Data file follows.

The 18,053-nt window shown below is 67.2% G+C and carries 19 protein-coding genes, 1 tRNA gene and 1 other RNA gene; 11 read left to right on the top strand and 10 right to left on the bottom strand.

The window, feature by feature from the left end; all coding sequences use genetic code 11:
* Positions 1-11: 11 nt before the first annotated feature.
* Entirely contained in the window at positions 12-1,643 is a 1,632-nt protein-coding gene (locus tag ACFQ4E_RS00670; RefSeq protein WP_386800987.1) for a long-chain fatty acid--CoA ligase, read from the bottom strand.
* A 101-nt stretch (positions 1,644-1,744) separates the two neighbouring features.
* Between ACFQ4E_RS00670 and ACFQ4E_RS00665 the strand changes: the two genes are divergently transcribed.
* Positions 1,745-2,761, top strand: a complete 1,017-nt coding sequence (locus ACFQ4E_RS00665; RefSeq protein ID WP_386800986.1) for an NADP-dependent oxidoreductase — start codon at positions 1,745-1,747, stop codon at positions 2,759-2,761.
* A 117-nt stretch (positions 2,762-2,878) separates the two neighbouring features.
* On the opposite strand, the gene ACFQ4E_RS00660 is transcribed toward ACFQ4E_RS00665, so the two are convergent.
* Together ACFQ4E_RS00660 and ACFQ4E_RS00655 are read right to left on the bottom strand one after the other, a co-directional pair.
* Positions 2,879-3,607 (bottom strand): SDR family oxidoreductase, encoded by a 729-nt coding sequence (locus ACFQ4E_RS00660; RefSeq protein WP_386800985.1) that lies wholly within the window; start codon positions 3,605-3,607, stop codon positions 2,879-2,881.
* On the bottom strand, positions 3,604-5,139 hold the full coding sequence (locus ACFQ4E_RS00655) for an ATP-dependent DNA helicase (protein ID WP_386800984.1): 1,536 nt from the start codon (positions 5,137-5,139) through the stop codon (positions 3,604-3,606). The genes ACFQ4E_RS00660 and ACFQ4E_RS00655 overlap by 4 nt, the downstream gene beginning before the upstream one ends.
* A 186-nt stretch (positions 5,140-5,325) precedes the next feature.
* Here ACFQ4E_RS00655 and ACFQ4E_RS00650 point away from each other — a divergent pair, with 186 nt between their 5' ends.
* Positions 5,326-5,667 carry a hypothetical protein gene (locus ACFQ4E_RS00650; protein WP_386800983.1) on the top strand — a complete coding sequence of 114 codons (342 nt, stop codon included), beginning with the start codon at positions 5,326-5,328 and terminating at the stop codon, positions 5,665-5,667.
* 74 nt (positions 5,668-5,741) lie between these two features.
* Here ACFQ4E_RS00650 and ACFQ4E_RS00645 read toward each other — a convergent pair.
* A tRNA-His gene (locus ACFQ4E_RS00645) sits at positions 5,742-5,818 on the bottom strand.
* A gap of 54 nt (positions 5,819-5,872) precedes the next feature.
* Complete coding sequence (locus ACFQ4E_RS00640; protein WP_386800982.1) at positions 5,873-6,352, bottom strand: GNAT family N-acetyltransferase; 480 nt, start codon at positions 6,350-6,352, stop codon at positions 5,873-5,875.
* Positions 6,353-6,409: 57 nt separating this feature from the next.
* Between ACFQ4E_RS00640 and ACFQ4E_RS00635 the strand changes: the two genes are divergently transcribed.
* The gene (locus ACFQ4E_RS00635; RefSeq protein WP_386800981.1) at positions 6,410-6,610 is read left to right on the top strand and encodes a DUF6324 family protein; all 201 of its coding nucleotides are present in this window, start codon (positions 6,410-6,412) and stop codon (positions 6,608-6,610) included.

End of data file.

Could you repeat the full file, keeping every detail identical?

The 18,053-nt window shown below is 67.2% G+C and carries 19 protein-coding genes, 1 tRNA gene and 1 other RNA gene; 11 read left to right on the top strand and 10 right to left on the bottom strand.

The window, feature by feature from the left end; all coding sequences use genetic code 11:
* Positions 1-11: 11 nt before the first annotated feature.
* Entirely contained in the window at positions 12-1,643 is a 1,632-nt protein-coding gene (locus tag ACFQ4E_RS00670; RefSeq protein WP_386800987.1) for a long-chain fatty acid--CoA ligase, read from the bottom strand.
* A 101-nt stretch (positions 1,644-1,744) separates the two neighbouring features.
* Between ACFQ4E_RS00670 and ACFQ4E_RS00665 the strand changes: the two genes are divergently transcribed.
* Positions 1,745-2,761, top strand: a complete 1,017-nt coding sequence (locus ACFQ4E_RS00665; RefSeq protein ID WP_386800986.1) for an NADP-dependent oxidoreductase — start codon at positions 1,745-1,747, stop codon at positions 2,759-2,761.
* A 117-nt stretch (positions 2,762-2,878) separates the two neighbouring features.
* On the opposite strand, the gene ACFQ4E_RS00660 is transcribed toward ACFQ4E_RS00665, so the two are convergent.
* Together ACFQ4E_RS00660 and ACFQ4E_RS00655 are read right to left on the bottom strand one after the other, a co-directional pair.
* Positions 2,879-3,607 (bottom strand): SDR family oxidoreductase, encoded by a 729-nt coding sequence (locus ACFQ4E_RS00660; RefSeq protein WP_386800985.1) that lies wholly within the window; start codon positions 3,605-3,607, stop codon positions 2,879-2,881.
* On the bottom strand, positions 3,604-5,139 hold the full coding sequence (locus ACFQ4E_RS00655) for an ATP-dependent DNA helicase (protein ID WP_386800984.1): 1,536 nt from the start codon (positions 5,137-5,139) through the stop codon (positions 3,604-3,606). The genes ACFQ4E_RS00660 and ACFQ4E_RS00655 overlap by 4 nt, the downstream gene beginning before the upstream one ends.
* A 186-nt stretch (positions 5,140-5,325) precedes the next feature.
* Here ACFQ4E_RS00655 and ACFQ4E_RS00650 point away from each other — a divergent pair, with 186 nt between their 5' ends.
* Positions 5,326-5,667 carry a hypothetical protein gene (locus ACFQ4E_RS00650; protein WP_386800983.1) on the top strand — a complete coding sequence of 114 codons (342 nt, stop codon included), beginning with the start codon at positions 5,326-5,328 and terminating at the stop codon, positions 5,665-5,667.
* 74 nt (positions 5,668-5,741) lie between these two features.
* Here ACFQ4E_RS00650 and ACFQ4E_RS00645 read toward each other — a convergent pair.
* A tRNA-His gene (locus ACFQ4E_RS00645) sits at positions 5,742-5,818 on the bottom strand.
* A gap of 54 nt (positions 5,819-5,872) precedes the next feature.
* Complete coding sequence (locus ACFQ4E_RS00640; protein WP_386800982.1) at positions 5,873-6,352, bottom strand: GNAT family N-acetyltransferase; 480 nt, start codon at positions 6,350-6,352, stop codon at positions 5,873-5,875.
* Positions 6,353-6,409: 57 nt separating this feature from the next.
* Between ACFQ4E_RS00640 and ACFQ4E_RS00635 the strand changes: the two genes are divergently transcribed.
* The gene (locus ACFQ4E_RS00635; RefSeq protein WP_386800981.1) at positions 6,410-6,610 is read left to right on the top strand and encodes a DUF6324 family protein; all 201 of its coding nucleotides are present in this window, start codon (positions 6,410-6,412) and stop codon (positions 6,608-6,610) included.